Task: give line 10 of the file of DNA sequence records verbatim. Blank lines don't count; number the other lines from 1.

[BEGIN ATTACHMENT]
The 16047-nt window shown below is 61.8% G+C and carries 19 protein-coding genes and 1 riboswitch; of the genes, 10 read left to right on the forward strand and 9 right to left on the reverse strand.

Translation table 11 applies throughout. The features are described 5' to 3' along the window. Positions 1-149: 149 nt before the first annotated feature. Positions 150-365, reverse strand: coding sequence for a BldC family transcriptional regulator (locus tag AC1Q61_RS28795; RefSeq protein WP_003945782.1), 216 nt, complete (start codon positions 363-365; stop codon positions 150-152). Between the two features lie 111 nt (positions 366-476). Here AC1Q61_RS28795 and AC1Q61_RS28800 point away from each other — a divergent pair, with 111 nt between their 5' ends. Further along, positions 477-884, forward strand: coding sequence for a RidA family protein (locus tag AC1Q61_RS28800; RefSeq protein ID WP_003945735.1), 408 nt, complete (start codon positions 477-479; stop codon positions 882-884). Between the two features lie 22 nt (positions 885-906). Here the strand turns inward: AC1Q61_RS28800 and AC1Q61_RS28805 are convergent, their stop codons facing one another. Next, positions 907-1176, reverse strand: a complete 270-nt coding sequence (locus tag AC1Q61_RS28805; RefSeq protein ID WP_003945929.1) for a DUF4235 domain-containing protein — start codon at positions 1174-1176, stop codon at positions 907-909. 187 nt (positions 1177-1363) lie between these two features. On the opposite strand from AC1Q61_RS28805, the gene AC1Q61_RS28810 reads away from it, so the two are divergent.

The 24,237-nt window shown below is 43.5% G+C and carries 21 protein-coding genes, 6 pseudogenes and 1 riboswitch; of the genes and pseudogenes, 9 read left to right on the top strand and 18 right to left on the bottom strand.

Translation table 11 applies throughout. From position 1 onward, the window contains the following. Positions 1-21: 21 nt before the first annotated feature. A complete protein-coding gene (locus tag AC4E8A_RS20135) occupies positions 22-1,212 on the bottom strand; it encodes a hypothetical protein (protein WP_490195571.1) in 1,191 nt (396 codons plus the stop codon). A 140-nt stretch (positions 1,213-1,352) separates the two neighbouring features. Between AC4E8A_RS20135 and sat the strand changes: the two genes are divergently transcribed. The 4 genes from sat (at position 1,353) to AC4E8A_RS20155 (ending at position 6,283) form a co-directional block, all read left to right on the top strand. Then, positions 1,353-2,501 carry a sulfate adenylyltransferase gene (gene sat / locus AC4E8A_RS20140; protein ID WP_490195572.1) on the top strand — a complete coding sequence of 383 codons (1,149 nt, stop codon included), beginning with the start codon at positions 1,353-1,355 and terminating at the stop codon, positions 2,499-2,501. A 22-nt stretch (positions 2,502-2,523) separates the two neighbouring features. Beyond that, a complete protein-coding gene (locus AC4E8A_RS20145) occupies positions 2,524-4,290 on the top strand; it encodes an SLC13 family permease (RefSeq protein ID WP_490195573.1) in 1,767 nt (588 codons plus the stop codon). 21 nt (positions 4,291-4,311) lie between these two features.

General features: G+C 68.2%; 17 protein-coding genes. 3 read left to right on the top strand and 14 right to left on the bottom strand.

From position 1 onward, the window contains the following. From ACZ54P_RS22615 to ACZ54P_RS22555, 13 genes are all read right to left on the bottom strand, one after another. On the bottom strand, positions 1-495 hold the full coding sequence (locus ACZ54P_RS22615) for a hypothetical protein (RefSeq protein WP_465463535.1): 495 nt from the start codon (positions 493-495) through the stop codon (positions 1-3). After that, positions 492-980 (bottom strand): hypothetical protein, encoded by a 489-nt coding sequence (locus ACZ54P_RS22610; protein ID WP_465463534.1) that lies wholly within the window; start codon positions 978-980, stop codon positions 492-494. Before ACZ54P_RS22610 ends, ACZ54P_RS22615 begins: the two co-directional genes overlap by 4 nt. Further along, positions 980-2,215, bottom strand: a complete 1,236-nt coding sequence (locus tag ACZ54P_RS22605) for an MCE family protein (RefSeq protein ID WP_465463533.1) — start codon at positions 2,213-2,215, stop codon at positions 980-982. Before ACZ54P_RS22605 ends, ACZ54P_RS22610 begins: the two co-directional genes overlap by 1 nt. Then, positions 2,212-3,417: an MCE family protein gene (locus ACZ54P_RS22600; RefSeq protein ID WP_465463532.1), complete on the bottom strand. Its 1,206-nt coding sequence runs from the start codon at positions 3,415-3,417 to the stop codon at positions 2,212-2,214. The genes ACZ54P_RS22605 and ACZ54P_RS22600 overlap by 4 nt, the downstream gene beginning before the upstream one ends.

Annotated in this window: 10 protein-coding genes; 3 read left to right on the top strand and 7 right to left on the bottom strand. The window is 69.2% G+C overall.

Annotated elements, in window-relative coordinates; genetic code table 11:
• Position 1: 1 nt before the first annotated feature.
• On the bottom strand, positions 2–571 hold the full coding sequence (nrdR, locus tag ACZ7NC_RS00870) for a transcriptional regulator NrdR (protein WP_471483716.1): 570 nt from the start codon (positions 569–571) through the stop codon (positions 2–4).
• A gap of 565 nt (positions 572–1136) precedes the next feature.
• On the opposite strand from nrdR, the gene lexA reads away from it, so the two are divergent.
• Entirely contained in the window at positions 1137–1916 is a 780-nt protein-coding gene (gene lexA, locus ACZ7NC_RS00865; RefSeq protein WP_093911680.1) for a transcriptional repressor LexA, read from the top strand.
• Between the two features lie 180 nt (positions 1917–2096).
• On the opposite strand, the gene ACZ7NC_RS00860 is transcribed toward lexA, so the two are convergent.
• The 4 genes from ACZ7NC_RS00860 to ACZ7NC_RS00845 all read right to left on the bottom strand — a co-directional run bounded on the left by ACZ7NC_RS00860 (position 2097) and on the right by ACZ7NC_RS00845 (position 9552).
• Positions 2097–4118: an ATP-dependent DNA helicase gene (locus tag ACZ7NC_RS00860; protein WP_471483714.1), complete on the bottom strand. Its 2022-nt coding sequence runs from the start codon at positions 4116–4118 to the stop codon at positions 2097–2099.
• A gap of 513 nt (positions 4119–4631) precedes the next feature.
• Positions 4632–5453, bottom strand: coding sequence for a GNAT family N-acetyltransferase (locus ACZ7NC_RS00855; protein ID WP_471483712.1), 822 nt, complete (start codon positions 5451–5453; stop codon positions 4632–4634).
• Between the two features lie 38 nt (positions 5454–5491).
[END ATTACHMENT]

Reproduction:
• On the bottom strand, positions 2–571 hold the full coding sequence (nrdR, locus tag ACZ7NC_RS00870) for a transcriptional regulator NrdR (protein WP_471483716.1): 570 nt from the start codon (positions 569–571) through the stop codon (positions 2–4).